Benghazi suspect's court case could offer clarity

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WASHINGTON (AP) — A court appearance for the alleged mastermind of the attacks on the U.S. mission in Benghazi, Libya, is the first step in a long legal process that could yield new insight into a fiery assault that continues to reverberate across U.S. politics.

The case of the suspect who pleaded not guilty during a brief court appearance Saturday, Ahmed Abu Khattala (hah-TAH'-lah), also represents a high-profile test of the Obama administration's goal of prosecuting terror suspects in civilian courts.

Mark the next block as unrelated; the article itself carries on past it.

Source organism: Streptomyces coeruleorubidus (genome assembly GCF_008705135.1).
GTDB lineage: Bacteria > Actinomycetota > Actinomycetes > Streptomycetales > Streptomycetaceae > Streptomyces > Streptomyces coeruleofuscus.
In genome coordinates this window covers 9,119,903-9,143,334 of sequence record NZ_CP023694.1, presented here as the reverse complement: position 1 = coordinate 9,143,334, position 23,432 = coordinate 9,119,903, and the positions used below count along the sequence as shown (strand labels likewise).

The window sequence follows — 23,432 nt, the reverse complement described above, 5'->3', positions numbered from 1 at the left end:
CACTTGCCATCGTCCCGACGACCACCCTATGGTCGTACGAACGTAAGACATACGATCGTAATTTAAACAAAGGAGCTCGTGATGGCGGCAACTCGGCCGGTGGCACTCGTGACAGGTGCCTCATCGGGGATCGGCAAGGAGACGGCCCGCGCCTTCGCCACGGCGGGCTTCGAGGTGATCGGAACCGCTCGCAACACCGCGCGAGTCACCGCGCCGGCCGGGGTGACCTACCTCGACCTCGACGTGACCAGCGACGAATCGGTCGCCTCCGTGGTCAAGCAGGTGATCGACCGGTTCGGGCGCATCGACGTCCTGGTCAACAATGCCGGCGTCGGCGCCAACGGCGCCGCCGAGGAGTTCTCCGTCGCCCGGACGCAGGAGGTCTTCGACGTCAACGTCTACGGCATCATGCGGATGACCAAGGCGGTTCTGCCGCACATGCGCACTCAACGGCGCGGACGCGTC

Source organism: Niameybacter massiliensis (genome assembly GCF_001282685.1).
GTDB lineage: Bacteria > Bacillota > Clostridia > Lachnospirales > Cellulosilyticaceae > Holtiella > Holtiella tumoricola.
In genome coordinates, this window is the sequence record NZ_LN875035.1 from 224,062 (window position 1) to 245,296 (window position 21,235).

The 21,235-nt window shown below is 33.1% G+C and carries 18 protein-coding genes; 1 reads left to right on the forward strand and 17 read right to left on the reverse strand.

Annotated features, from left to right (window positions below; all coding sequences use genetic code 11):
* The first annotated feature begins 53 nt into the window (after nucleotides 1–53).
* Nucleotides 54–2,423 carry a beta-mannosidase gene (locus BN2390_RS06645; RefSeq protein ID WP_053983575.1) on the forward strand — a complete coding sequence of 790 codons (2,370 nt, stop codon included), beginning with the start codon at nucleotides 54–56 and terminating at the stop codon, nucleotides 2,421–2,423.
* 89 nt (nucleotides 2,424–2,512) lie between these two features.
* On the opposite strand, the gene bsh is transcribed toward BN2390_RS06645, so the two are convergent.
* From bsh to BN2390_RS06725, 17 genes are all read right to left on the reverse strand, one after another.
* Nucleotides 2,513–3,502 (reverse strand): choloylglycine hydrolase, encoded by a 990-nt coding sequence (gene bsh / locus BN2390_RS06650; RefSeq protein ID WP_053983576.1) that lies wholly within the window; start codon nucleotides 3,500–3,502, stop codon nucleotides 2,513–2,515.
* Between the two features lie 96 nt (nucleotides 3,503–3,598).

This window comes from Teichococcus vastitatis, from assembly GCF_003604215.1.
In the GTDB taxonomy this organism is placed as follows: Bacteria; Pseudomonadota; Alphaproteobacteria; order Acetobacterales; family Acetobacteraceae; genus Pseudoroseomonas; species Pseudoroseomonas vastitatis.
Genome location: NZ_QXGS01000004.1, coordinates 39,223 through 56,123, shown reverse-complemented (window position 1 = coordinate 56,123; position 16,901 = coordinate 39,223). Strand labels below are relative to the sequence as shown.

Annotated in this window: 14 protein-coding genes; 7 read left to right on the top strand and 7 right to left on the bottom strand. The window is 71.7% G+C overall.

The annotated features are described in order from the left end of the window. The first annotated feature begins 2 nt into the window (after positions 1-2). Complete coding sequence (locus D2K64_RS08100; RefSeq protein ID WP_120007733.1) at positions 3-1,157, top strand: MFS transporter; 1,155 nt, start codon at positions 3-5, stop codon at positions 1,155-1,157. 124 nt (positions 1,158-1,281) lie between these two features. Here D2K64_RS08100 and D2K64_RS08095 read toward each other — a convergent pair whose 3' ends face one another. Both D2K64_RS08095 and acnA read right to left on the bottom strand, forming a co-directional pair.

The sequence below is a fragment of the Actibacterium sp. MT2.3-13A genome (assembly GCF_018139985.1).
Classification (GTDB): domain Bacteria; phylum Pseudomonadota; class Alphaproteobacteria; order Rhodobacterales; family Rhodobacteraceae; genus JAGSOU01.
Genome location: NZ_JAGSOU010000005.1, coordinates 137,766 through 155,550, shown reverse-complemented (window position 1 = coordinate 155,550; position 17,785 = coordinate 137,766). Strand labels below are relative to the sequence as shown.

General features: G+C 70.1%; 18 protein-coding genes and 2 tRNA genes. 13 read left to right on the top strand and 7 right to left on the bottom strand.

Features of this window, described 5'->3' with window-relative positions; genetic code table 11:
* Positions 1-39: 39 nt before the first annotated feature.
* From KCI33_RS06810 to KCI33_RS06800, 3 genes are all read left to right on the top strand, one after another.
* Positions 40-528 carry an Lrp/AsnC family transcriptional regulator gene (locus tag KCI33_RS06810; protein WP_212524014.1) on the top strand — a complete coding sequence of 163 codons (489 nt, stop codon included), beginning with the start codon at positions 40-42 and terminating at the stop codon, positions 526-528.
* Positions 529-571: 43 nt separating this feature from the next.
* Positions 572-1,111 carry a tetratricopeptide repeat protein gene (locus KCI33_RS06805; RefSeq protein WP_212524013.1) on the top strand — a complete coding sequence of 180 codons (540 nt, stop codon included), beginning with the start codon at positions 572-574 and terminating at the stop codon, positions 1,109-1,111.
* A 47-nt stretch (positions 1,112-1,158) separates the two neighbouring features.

Republican critics say such defendants aren't entitled to the protections of the American legal system.

Abu Khattala made his first appearance in an American courtroom amid tight security, two weeks after being captured by U.S. special forces. He was flown from a U.S. ship to Washington and brought to the federal courthouse.

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